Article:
In this short excerpt from his 2009 interview with NNI, Citizen Potawatomi Nation Chairman John "Rocky" Barrett discusses the devastating impacts that blood quantum exacted on the Citizen Potawatomi people before the nation did away with blood quantum as its main criteria for citizenship through constitutional amendments in the mid-1980s.
John "Rocky" Barrett, Chairman, Citizen Potawatomi Nation, "Constitutional Reform and the Citizen Potawatomi Nation's Path to Self-Determination," Interview, "Leading Native Nations" interview series, Native Nations Institute for Leadership, Management, and Policy, The University of Arizona, Tucson, Arizona, March 28, 2009.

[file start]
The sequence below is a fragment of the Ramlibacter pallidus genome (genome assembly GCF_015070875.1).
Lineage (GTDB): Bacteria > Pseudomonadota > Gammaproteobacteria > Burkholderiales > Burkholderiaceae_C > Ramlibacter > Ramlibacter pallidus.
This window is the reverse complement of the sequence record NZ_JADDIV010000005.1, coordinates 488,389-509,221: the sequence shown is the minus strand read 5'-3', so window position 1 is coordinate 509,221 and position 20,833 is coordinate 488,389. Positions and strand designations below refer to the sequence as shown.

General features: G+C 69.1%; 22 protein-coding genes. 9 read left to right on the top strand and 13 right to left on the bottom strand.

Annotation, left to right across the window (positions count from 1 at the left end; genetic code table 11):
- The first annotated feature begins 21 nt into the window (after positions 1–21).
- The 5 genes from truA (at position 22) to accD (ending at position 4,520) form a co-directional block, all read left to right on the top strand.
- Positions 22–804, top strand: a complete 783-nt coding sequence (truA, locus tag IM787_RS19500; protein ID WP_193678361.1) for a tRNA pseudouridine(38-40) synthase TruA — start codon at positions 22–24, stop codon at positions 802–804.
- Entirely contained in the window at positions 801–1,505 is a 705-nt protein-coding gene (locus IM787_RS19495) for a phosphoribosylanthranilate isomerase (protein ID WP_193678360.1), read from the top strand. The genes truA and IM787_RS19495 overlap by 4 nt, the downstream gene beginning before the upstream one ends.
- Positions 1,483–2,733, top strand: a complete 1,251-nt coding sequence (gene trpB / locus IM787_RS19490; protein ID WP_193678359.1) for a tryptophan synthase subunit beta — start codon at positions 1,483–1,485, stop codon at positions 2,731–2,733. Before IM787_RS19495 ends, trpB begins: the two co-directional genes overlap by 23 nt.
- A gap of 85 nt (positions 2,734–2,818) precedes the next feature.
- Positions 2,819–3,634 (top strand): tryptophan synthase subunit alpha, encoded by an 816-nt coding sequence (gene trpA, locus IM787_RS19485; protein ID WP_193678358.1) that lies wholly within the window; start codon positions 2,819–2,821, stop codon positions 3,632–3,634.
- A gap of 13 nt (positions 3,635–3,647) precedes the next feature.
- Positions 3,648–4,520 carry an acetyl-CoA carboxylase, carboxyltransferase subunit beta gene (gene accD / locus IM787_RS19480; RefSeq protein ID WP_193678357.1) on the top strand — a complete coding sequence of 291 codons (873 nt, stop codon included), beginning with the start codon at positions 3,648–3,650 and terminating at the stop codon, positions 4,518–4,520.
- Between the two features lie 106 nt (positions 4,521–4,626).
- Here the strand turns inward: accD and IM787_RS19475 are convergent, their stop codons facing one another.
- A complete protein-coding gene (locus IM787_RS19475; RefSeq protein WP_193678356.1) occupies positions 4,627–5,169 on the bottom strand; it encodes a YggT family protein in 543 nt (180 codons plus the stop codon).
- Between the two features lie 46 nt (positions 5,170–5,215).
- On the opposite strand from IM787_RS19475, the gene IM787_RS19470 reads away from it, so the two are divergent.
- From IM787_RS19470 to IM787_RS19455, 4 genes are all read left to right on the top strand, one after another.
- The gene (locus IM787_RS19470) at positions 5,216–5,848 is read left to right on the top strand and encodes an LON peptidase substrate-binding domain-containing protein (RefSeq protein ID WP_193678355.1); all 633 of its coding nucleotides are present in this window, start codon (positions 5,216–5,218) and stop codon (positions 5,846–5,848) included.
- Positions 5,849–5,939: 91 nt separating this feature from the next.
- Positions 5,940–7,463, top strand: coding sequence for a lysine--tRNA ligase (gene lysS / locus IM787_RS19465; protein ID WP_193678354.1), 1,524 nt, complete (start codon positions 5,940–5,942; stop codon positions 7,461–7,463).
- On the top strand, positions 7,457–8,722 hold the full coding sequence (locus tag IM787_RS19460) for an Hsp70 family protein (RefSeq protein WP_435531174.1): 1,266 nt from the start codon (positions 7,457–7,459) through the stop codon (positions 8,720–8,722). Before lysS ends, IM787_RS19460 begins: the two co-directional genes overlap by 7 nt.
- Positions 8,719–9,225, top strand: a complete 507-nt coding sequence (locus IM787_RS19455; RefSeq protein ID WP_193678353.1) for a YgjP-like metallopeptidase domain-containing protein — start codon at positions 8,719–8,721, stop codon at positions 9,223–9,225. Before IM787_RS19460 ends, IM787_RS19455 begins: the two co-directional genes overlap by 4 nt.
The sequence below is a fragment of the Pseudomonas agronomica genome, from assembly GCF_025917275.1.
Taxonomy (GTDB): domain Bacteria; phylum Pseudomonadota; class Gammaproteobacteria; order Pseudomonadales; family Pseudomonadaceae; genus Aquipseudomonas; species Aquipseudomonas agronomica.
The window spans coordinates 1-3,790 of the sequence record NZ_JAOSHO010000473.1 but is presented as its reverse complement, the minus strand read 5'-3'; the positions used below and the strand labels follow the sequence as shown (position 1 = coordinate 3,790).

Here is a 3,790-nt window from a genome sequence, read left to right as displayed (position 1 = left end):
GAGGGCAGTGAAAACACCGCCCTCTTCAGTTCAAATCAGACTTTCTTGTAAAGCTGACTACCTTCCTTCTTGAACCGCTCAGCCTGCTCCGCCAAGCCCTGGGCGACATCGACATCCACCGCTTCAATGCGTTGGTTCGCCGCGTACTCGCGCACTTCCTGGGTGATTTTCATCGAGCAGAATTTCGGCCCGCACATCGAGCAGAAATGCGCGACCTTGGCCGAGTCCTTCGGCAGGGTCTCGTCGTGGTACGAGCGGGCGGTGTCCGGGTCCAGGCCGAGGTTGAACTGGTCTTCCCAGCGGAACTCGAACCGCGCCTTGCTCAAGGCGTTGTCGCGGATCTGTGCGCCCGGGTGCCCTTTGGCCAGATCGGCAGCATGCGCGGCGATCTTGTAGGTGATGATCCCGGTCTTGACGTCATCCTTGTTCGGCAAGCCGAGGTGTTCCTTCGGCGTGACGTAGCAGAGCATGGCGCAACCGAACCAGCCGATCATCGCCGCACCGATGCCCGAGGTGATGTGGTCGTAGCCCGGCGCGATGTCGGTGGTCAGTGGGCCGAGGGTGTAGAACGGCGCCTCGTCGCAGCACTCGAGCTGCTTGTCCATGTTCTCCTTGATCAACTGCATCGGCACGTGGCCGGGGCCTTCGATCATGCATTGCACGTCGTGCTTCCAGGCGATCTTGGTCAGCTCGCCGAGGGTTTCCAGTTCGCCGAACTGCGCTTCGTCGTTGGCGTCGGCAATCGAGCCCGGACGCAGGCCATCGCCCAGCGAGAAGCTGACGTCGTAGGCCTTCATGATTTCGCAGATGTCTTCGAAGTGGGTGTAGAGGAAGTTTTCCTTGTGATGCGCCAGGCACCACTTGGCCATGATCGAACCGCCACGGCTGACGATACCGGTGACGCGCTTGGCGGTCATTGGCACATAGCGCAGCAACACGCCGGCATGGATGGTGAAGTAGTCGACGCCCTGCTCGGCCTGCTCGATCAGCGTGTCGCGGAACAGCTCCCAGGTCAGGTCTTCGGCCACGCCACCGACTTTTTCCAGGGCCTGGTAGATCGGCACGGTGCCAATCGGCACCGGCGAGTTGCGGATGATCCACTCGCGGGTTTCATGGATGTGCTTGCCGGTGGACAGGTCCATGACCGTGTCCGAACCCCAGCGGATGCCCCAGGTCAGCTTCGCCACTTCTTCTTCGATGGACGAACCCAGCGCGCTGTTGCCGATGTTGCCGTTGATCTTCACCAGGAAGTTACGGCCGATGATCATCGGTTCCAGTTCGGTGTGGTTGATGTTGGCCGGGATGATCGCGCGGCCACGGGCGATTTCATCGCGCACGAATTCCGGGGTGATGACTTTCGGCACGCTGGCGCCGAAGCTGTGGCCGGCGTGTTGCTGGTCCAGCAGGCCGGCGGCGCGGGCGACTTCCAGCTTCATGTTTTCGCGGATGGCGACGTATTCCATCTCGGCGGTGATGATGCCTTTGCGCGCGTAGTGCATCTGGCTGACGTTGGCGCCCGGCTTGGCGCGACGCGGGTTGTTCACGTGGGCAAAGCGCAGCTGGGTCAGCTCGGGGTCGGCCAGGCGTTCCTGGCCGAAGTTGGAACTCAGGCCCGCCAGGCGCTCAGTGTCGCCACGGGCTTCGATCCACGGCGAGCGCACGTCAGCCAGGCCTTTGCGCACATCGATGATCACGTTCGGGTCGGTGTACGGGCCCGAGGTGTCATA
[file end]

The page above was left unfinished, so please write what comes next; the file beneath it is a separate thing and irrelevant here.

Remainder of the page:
"It was a period of time where the...my realization that there was...the Bureau [of Indian Affairs] was asking us to give them advice on the agency budget. And then when we would, they would ignore us as far as the advice. And there were...almost at every stop there was some deliberate statement of policy that the United States government and the Bureau of Indian Affairs' job was to represent the interests of individual Indians, and not tribes or tribal governments. And that had certainly been manifested almost entirely in the 1948 Indian Claims Commission settlements. And it had forced us into a situation of closing our rolls in 1962 except for some arbitrary blood-degree cutoff. The concept of blood degree was foreign to our culture, and we did away with blood-degree determinations in constitutional amendments in the mid-1980s. But that period of time between '62 and '80 disenfranchised an awful lot of people and led to a -- on the whole -- a great deal of the separation that the people felt from the tribe and its culture. It became all about splitting up this poof money that was coming from the government, these little payments, and less about the fact that here we are, a people with its own language and art and history and culture and territory and government that had been there for thousands of years, and suddenly we placed these arbitrary stops in our system over a $450 check. In retrospect, it seems insane, and it was. Truthfully, it was."